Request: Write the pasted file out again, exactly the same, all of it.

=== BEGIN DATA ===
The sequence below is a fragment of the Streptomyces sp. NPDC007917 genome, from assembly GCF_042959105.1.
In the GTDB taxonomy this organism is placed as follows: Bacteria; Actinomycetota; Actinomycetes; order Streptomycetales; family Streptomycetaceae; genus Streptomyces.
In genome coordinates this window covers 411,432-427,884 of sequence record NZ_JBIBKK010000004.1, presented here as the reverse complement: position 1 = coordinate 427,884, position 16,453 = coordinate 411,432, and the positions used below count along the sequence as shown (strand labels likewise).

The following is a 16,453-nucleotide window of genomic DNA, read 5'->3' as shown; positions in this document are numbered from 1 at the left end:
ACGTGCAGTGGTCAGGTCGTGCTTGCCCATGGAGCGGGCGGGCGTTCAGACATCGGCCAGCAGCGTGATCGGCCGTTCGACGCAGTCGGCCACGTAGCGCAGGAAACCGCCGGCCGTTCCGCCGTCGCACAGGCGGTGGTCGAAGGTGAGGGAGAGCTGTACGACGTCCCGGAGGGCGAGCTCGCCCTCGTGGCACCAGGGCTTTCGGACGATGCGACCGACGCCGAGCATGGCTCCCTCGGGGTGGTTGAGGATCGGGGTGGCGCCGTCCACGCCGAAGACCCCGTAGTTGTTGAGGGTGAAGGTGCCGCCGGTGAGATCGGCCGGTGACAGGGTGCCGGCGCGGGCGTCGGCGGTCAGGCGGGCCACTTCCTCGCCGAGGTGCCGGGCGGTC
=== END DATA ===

The sequence below is a fragment of the Streptomyces sp. NPDC007917 genome, from assembly GCF_042959105.1.
In the GTDB taxonomy this organism is placed as follows: Bacteria; Actinomycetota; Actinomycetes; order Streptomycetales; family Streptomycetaceae; genus Streptomyces.
In genome coordinates this window covers 411,432-427,884 of sequence record NZ_JBIBKK010000004.1, presented here as the reverse complement: position 1 = coordinate 427,884, position 16,453 = coordinate 411,432, and the positions used below count along the sequence as shown (strand labels likewise).

The following is a 16,453-nucleotide window of genomic DNA, read 5'->3' as shown; positions in this document are numbered from 1 at the left end:
ACGTGCAGTGGTCAGGTCGTGCTTGCCCATGGAGCGGGCGGGCGTTCAGACATCGGCCAGCAGCGTGATCGGCCGTTCGACGCAGTCGGCCACGTAGCGCAGGAAACCGCCGGCCGTTCCGCCGTCGCACAGGCGGTGGTCGAAGGTGAGGGAGAGCTGTACGACGTCCCGGAGGGCGAGCTCGCCCTCGTGGCACCAGGGCTTTCGGACGATGCGACCGACGCCGAGCATGGCTCCCTCGGGGTGGTTGAGGATCGGGGTGGCGCCGTCCACGCCGAAGACCCCGTAGTTGTTGAGGGTGAAGGTGCCGCCGGTGAGATCGGCCGGTGACAGGGTGCCGGCGCGGGCGTCGGCGGTCAGGCGGGCCACTTCCTCGCCGAGGTGCCGGGCGGTC